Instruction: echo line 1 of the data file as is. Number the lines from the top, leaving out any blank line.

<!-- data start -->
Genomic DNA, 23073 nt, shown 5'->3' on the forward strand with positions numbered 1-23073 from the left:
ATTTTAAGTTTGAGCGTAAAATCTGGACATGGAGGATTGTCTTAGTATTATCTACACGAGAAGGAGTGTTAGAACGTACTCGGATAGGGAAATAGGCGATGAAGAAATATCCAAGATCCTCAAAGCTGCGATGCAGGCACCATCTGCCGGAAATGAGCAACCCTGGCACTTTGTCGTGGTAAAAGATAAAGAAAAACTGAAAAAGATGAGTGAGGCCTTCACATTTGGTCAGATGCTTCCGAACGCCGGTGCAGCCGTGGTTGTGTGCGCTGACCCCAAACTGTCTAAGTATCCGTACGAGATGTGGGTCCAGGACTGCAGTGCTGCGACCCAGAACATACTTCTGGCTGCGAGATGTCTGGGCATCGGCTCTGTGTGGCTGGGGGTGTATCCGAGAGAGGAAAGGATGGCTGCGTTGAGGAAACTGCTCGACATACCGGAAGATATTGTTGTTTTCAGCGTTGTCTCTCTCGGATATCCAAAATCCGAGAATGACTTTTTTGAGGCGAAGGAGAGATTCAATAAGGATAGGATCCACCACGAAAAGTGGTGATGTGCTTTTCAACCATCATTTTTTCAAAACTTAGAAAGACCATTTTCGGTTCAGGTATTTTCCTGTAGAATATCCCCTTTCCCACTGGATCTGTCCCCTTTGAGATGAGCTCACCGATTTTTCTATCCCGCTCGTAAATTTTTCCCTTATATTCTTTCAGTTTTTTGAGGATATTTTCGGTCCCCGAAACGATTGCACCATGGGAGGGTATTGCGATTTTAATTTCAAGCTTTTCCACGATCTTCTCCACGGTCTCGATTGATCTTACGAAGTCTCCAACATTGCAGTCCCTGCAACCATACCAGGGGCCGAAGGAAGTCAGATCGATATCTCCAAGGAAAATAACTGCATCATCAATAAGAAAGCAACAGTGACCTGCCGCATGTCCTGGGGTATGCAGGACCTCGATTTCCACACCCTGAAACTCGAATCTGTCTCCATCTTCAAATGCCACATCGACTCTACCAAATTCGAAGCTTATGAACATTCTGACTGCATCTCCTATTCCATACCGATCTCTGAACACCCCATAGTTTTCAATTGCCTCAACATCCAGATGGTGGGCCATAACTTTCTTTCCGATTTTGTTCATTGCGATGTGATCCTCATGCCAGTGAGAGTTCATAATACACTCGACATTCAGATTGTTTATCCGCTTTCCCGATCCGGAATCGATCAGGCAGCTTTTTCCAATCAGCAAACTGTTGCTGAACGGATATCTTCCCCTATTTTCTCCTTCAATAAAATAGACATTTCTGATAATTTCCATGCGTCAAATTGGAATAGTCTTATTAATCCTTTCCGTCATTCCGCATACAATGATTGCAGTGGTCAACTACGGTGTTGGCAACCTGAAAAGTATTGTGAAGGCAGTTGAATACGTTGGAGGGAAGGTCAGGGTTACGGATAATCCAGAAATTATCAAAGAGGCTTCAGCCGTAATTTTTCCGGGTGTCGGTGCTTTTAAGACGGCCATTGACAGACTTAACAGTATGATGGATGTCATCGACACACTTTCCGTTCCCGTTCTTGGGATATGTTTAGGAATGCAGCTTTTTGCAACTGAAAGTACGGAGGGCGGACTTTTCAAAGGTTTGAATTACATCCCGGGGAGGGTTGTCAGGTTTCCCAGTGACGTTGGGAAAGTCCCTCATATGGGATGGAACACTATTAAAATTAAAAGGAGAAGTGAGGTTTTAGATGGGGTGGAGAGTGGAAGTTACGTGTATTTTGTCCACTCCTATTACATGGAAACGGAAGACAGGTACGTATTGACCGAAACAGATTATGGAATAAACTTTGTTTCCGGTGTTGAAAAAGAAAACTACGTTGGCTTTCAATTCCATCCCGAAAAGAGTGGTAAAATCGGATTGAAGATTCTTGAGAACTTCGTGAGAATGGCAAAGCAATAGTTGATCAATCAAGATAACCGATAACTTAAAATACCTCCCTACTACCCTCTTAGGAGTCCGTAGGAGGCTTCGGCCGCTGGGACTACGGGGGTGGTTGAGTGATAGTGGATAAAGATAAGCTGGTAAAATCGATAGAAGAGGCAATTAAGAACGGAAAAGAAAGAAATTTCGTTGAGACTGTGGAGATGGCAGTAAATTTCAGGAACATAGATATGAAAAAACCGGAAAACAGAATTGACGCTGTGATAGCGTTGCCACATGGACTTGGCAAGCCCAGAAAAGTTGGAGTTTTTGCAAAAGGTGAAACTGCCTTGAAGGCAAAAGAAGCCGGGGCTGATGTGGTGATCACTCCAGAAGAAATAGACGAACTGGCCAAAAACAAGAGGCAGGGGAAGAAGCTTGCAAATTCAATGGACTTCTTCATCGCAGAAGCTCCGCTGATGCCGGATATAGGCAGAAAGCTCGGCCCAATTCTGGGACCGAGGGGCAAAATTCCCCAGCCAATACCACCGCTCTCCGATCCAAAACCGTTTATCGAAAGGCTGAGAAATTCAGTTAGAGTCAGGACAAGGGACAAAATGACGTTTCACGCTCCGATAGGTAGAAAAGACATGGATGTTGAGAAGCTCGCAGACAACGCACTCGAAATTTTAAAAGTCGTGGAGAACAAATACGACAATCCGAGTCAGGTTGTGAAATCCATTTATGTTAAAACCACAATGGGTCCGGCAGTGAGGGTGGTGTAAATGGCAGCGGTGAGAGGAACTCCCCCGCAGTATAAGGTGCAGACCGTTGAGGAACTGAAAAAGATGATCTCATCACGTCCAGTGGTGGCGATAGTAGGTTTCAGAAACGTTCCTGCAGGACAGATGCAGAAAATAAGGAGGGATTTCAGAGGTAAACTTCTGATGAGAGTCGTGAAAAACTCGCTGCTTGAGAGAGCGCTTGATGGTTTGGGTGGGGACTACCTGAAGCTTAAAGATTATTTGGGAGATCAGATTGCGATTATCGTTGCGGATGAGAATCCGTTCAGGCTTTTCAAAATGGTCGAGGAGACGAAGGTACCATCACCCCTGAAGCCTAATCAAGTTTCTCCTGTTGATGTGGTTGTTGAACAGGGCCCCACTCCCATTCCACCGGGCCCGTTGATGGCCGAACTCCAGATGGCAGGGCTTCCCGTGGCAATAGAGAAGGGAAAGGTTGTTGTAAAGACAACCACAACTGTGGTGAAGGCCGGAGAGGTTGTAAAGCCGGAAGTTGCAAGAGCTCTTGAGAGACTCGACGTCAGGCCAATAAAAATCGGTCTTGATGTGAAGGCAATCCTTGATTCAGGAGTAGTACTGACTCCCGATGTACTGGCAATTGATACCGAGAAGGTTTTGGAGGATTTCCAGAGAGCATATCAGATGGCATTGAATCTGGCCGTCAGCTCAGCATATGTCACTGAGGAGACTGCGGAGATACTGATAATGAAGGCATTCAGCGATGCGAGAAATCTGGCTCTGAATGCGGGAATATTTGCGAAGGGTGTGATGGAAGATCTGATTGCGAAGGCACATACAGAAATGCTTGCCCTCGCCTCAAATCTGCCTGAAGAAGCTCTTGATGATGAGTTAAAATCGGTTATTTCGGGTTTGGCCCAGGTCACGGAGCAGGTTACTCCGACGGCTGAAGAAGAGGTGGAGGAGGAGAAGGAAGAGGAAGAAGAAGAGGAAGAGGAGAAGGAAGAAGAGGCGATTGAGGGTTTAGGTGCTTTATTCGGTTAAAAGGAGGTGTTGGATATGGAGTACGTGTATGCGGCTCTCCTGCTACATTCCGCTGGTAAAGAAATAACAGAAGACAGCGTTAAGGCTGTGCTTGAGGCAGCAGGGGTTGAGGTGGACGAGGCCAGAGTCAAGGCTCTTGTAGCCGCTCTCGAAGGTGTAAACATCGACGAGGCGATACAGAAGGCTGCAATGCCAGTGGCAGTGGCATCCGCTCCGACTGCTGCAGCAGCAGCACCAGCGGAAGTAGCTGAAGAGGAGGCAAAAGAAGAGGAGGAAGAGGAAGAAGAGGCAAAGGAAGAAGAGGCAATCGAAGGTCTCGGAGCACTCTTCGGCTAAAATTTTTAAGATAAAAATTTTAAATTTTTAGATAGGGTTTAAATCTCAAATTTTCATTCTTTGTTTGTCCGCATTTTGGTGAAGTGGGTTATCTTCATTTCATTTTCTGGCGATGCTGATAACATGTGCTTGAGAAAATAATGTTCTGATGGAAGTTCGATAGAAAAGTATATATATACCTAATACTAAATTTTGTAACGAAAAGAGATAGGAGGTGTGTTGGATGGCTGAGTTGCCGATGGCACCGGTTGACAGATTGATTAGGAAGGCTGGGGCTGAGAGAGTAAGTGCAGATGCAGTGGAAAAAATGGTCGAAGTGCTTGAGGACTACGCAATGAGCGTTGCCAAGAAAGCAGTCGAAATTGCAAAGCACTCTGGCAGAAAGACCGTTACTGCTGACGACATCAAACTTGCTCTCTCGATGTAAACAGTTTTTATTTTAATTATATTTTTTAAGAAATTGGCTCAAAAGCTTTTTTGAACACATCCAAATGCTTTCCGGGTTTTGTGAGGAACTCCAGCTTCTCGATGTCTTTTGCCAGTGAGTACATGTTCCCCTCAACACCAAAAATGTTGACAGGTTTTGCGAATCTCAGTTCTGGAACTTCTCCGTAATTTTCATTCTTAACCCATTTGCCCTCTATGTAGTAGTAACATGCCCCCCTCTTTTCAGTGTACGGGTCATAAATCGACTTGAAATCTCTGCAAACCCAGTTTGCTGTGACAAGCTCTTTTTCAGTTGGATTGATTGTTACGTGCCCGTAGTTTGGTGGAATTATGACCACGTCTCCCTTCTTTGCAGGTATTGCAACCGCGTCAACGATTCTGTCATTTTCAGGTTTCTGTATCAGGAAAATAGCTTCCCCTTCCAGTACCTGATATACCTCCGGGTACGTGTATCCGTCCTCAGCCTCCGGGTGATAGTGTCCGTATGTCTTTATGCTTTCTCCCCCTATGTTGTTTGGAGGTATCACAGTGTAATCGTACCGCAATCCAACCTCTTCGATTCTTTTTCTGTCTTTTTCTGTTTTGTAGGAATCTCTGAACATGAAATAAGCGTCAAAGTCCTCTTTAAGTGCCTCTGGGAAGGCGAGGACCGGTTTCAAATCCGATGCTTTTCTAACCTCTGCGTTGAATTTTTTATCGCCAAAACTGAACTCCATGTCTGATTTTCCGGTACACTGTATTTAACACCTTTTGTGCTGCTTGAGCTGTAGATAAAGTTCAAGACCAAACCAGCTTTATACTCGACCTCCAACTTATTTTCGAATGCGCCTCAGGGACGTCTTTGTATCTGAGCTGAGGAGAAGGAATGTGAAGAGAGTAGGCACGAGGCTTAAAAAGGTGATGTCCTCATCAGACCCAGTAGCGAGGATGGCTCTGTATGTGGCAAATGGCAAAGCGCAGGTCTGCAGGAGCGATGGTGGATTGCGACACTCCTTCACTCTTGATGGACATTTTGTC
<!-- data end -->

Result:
Genomic DNA, 23073 nt, shown 5'->3' on the forward strand with positions numbered 1-23073 from the left: